Sure, there were a few instances where Dhoni could have done better, but didn’t the entire line-up falter over the past nine months? Also, one must take notice of how many times Dhoni was left stranded in the middle.
But be that as it may, we move on to the current debate of what is Dhoni’s role in the team? And, where should he be batting? Well, the truth is, for the past 5-6 years, Dhoni has consistently played the role of a floater in the batting order to a nicety. Besides winning matches while chasing, we have also witnessed Dhoni finish the innings with a mighty flourish while setting up a target. And, what about one of the finer aspects of batting: running between the wickets? Well, any ardent follower of the game will know that Dhoni has been arguably one of the very best runners in world cricket. His judgment of a run too is exemplary and rare!
That said, the critics have gone hammer and tongs at the dwindling ability of Dhoni to clear the ropes at will. But, any sane cricket observer will know, that you don’t need records and statistics to drive home a point that some of the best finishers in ODI cricket are those who can maneuver balls regularly into the gaps, run swiftly between the wickets and when the situation demands, go for glory!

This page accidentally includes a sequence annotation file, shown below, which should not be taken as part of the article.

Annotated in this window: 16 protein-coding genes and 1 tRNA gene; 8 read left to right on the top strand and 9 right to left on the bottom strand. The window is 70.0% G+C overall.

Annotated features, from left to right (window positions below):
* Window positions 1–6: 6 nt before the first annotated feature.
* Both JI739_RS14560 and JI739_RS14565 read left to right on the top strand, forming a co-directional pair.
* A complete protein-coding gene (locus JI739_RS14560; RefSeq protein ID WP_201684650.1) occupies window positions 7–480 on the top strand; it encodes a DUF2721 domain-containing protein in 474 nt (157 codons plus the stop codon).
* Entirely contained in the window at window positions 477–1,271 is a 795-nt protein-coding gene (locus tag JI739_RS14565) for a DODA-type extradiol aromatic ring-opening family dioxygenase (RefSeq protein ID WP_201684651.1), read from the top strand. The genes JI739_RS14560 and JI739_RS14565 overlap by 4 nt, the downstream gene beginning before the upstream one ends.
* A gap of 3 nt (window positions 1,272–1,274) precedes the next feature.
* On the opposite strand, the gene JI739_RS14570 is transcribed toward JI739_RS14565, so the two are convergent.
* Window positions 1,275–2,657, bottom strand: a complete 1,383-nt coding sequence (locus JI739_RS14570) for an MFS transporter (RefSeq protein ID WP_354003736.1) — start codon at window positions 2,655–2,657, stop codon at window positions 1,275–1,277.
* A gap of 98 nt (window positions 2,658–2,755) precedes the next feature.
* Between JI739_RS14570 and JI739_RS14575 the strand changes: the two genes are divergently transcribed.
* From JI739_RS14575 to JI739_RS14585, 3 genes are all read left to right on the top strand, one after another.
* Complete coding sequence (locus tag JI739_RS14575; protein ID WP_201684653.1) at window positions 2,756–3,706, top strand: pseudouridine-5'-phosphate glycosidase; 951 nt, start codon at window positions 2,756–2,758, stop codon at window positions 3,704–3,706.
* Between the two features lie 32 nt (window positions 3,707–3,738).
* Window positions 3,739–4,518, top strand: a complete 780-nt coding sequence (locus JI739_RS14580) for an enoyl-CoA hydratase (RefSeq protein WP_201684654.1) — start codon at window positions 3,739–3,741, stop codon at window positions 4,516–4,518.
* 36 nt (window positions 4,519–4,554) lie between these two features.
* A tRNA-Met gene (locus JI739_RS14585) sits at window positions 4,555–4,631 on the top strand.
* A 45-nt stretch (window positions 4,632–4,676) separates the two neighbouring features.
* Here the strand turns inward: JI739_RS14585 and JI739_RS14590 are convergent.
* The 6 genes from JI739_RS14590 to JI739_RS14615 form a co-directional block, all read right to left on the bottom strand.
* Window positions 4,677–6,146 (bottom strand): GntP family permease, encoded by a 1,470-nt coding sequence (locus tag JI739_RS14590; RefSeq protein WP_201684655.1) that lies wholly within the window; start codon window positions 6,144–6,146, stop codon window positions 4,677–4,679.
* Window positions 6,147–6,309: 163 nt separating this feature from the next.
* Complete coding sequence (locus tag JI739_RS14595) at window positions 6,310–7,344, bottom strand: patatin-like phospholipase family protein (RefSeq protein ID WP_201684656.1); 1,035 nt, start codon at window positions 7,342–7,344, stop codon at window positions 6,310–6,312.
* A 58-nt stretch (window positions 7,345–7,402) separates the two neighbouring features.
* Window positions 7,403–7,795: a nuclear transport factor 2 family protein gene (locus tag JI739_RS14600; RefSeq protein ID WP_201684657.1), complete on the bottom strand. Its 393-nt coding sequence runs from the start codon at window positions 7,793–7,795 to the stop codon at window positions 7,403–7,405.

Even today, the Indian skipper has all the above mentioned qualities and is well equipped to win India games, regardless of his promotion or demotion in the batting order. A few former cricketers have also blatantly argued on how Dhoni has lost his Midas touch. Let’s not forget, Dhoni has a staggering average of 52 in over 260 matches and still continues to score at a brisk pace. The brute power and those helicopter shots might have vanished momentarily, but he still remains as one of the pillars of Indian batting, regardless of the conditions.
Even today, his agility and craftiness behind the wickets cannot be overlooked. As far as switching positions goes, former greats in Sachin Tendulkar, Sourav Ganguly, and Rahul Dravid have all done it depending on the teams’ requirements. Dhoni too will be mindful of it and when required, will make the change. But to question Dhoni’s value and his future in the game would a little too irrational and premature.
All sporting greats have gone through a lull period and at times looked a mere shadow of themselves. Moreover, being compared to himself/herself is the bane of every great player.
That said, going by our antecedents, every celebrated Indian cricketer has gone through a lean patch and has been given an extended run to silence the critics. Legends across eras have all experienced a gloomy period, but re-invented themselves masterfully when presented with another opportunity. In days to come, the Indian cricket fans and care-takers of the game will do just well to leave the great man sort out his own method and way of delivering. Like he has been doing so handsomely over the years. Except asking him to bowl, since that is the only thing he hasn't done succesfully till now for India!